Poirot observed her carefully. ‘Mademoiselle, you are a polite little liar.’ (I was shocked, remembering what her friend had said at the Majestic Hotel that day after lunch.) ‘I forget - you are only a child - you would not have heard. Ah, fame passes so quickly! My friend there - he will tell you.’
‘Monsieur Poirot is - er - was - a great detective,’ I explained, slightly embarrassed.
‘Ah! My friend,’ cried Poirot. ‘Is that all you can find to say? Say to Mademoiselle that I am a detective unique, the greatest that ever lived!’
‘That is now unnecessary,’ I said coldly. ‘You have told her yourself.’
‘Ah, yes, but I should not have to praise myself.’
‘One should not keep a dog and have to bark oneself.’ agreed Nick with pretend sympathy. ‘Who is the dog, by the way? Dr Watson, I presume.’
‘My name is Hastings,’ I said coldly.
‘Well, this is all wonderful,’ said Nick, ‘but seriously, Monsieur Poirot, the whole thing must be an accident.’
‘You are as obstinate as the devil!’
‘That’s where I got my name from. They say my grandfather sold his soul to the devil, Monsieur Poirot, and in England the devil is also known as Old Nick. Well, my grandfather’s name was Nicholas so everyone round here called him Old Nick. I went everywhere with him and so they called me Young Nick. My real name is Magdala. There have been lots of Magdala’s in the Buckley family. There’s one up there.’ She pointed to a picture on the wall.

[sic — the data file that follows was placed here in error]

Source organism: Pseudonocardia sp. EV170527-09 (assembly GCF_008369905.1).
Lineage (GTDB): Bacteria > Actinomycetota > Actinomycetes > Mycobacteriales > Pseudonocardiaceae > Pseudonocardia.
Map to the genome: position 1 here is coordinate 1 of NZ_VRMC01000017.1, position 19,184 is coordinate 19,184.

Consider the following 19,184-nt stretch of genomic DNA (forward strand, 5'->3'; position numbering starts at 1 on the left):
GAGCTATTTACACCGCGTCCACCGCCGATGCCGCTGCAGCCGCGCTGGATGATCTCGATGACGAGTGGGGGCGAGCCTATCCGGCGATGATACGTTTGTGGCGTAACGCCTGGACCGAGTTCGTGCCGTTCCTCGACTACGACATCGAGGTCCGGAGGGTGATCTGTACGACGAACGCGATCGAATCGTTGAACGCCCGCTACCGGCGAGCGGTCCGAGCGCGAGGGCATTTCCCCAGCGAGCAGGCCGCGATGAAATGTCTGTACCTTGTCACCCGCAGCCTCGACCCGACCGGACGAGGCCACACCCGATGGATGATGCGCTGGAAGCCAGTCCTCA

‘Ah!’ said Poirot. Then, looking at a portrait hanging over the fireplace, he said, ‘Is that your grandfather, Mademoiselle?’
‘Yes, good, isn’t it? Jim Lazarus offered to buy it, I wouldn’t sell. I loved Old Nick and I couldn’t sell his portrait.’
‘Ah!’ Poirot was silent, then he said very seriously, ‘Listen, Mademoiselle. I beg you to be serious. Today, somebody shot at you with a Mauser pistol.’
‘A Mauser?’ She was surprised.
‘Yes, why? Do you know of anyone who has a Mauser pistol?’ She smiled. ‘I’ve got one myself. Dad brought it back from the War. It’s in that drawer.’ She crossed the room and pulled the drawer open.
‘Oh!’ she said. ‘It’s - it’s gone.’